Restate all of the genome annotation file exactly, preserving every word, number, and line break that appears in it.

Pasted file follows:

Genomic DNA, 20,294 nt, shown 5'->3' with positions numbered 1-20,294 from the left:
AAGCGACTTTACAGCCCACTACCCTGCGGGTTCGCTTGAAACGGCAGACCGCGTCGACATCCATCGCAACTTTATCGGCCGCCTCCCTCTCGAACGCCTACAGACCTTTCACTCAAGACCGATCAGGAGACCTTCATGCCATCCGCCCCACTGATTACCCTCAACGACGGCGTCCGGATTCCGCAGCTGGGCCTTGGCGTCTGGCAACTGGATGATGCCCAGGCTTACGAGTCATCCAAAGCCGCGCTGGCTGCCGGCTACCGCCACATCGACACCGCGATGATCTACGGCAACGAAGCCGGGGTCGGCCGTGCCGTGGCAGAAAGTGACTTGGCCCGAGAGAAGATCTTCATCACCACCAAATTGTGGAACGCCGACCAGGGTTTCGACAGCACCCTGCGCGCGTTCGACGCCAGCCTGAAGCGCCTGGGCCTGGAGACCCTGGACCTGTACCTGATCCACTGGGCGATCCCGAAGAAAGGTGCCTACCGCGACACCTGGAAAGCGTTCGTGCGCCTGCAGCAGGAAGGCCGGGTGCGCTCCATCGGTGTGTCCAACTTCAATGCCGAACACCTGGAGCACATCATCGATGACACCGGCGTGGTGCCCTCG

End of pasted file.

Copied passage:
Genomic DNA, 20,294 nt, shown 5'->3' with positions numbered 1-20,294 from the left:
AAGCGACTTTACAGCCCACTACCCTGCGGGTTCGCTTGAAACGGCAGACCGCGTCGACATCCATCGCAACTTTATCGGCCGCCTCCCTCTCGAACGCCTACAGACCTTTCACTCAAGACCGATCAGGAGACCTTCATGCCATCCGCCCCACTGATTACCCTCAACGACGGCGTCCGGATTCCGCAGCTGGGCCTTGGCGTCTGGCAACTGGATGATGCCCAGGCTTACGAGTCATCCAAAGCCGCGCTGGCTGCCGGCTACCGCCACATCGACACCGCGATGATCTACGGCAACGAAGCCGGGGTCGGCCGTGCCGTGGCAGAAAGTGACTTGGCCCGAGAGAAGATCTTCATCACCACCAAATTGTGGAACGCCGACCAGGGTTTCGACAGCACCCTGCGCGCGTTCGACGCCAGCCTGAAGCGCCTGGGCCTGGAGACCCTGGACCTGTACCTGATCCACTGGGCGATCCCGAAGAAAGGTGCCTACCGCGACACCTGGAAAGCGTTCGTGCGCCTGCAGCAGGAAGGCCGGGTGCGCTCCATCGGTGTGTCCAACTTCAATGCCGAACACCTGGAGCACATCATCGATGACACCGGCGTGGTGCCCTCG